How often have you heard the thought-provoking comment – all that glitters is not gold? It’s offered as a reminder – or warning – that things aren’t always what they appear to be.
This bit of advice comes to mind as I encounter a growing number of online and print articles about Twitter…the latest being an excellent, in-depth piece from The Financial Brand website.
According to The Financial Brand researchers, one in five banks has quit using Twitter. My immediate reaction to the headline is “Finally, it’s about time.”
What a relief. For a while, I thought the entire world had gone Twitter-mad.
Launching on July 15, 2006, as a 140-character alternative to text messages, it was a god-send to the spelling- and punctuation-challenged young folks. It was the pinnacle of brevity.
I see it as the modern day equivalent of the Morse code – a cryptic code understood only by its users.
It was immediately adopted by the nation’s young people to feed their insatiable need to stay in touch 24-7.
Unfortunately, its rapid success quickly caught the attention of the angel investors and venture capitalists trolling Silicon Valley hoping to get their claws into the next big thing. Much like the nation’s pharmaceutical companies hoping to hook the entire population on drugs, the high-tech money dealers were hoping to hook the entire world on sending non-important, 140-character messages to anyone with a mobile device.
The rush was on – content be damned. It was all about volume…keeping the twitter pipeline filled with drivel. It’s become a rain-swollen river of acronyms and misspelled words sans punctuation.
Of course, as most cynical folks know by now, the ultimate goal is monetization and a lucrative IPO. Think Facebook.
Now, seven years later, it appears the ultimate goal is to become a media empire. Today, tweeting includes streaming live video and posting ads on Craig’s List with more undoubtedly to come.
Along the way, many of the nation’s banks and credit unions jumped on the Twitter bandwagon lest they be labeled Luddites and left behind. Shoot first, ask questions later.
Well, now it’s later and as you’ll learn by reading the data-packed article on The Financial Brand website, it’s not worked out that well for a growing number of banks – particularly the smaller community banks.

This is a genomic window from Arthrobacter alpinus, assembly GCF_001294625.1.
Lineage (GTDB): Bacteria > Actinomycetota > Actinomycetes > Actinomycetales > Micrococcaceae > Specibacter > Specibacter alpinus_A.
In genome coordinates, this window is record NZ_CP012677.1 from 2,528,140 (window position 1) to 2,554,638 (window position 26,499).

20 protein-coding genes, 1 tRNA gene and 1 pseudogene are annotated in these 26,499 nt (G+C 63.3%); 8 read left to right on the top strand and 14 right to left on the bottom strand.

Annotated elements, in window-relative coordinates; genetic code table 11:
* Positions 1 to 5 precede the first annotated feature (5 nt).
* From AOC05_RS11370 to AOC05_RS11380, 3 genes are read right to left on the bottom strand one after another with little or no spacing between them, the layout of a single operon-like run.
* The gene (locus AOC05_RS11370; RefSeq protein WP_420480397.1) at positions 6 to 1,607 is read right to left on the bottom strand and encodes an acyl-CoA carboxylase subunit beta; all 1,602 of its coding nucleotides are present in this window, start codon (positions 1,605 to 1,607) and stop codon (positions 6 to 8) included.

Don’t get me wrong, Twitter does provide value at times.
It’s an excellent channel for providing breaking news and keeping the right people quickly informed as to what is happening minute to minute.
Done right, it enables some businesses to enjoy a two-way communication with its Twitter-using customers.
I’ve even read stories about it helping bring about regime change in some countries although I’m dubious as to the actual role played by Twitter.
On the other hand, it’s also an excellent channel to motivate a flash mob to storm a local store to free some of the merchandise being held hostage on store shelves.
And most important, for those with way too much time on their hands, it enables them to learn where Lady Gaga is having lunch on Friday or what Justin Bieber is doing at 10:00 Monday evening.
To me, the proof that Twitter is more hype than substance can be found on the Twitaholic.com website.
A quick check on Saturday provided a list of twitter users with the largest following. The top six are:
- Lady Gaga with 3.14 million followers
- Justin Bieber with 3.10 million followers
- Katy Perry with 2.9 million followers
- Rihanna with 2.7 million followers
- Barack Obama with 2.4 million followers
- Britney Spears with 2.2 million followers
Does anyone seriously believe that the president personally sits around tweeting all day – or reading tweets? I didn’t think so.
In today’s overhyped world, almost anything can be rationalized – even Twitter.
Yet, I don’t see it as a communication panacea. I see it as contributing to media clutter. Any message delivered by a tweet can just as effectively be delivered by one of any number of other communications channels. The proof is the number of people managing quite well without Twitter.
Frankly, I believe Twitter makes little or no sense for the nation’s community banks and credit unions with small marketing budgets and a one- or two-person marketing team.
It’s not cost-effective to assign a full-time, highly trained employee to create and send tweets while sifting through a morass of incoming tweets seeking the occasional morsel that may or may not be meaningful.
Let’s be honest, consumer banking isn’t so important to most of us that we need a constant interchange of 140-character updates about anything financial.
In a vastly over-communicated world, tweeting is just another irritating distraction – much like those aggravating phone calls from telemarketers trying to sell us stuff we don’t need or want.
As for Twitter founder Jack Dorsey, I’m a big fan. I’m very pleased that he created and launched Square. To me, Square makes a much stronger contribution to our economy than the message tsunami he created with Twitter.
I don’t hold Twitter against him. Originally, he was simply looking for a faster alternative to the more grammatically correct, time-consuming text message. I hold it against the venture capitalists looking to make a fast buck on every new software application that comes along.
I’m still trying to figure out why my spouse, grown son, and four-year-old grandson are addicted to Angry Birds.
By the way, I strongly suggest you take the time to read the informative article, “Tweet This: 1 In 5 Banks Are Twitter Quitters,” on The Financial Brand website here. It’s an excellent read.
To learn more about who uses Twitter, there’s an interesting article, “Finally, a look at the people who use Twitter,” posted July 31, 2012, based on Pew Research Data. It’s available here.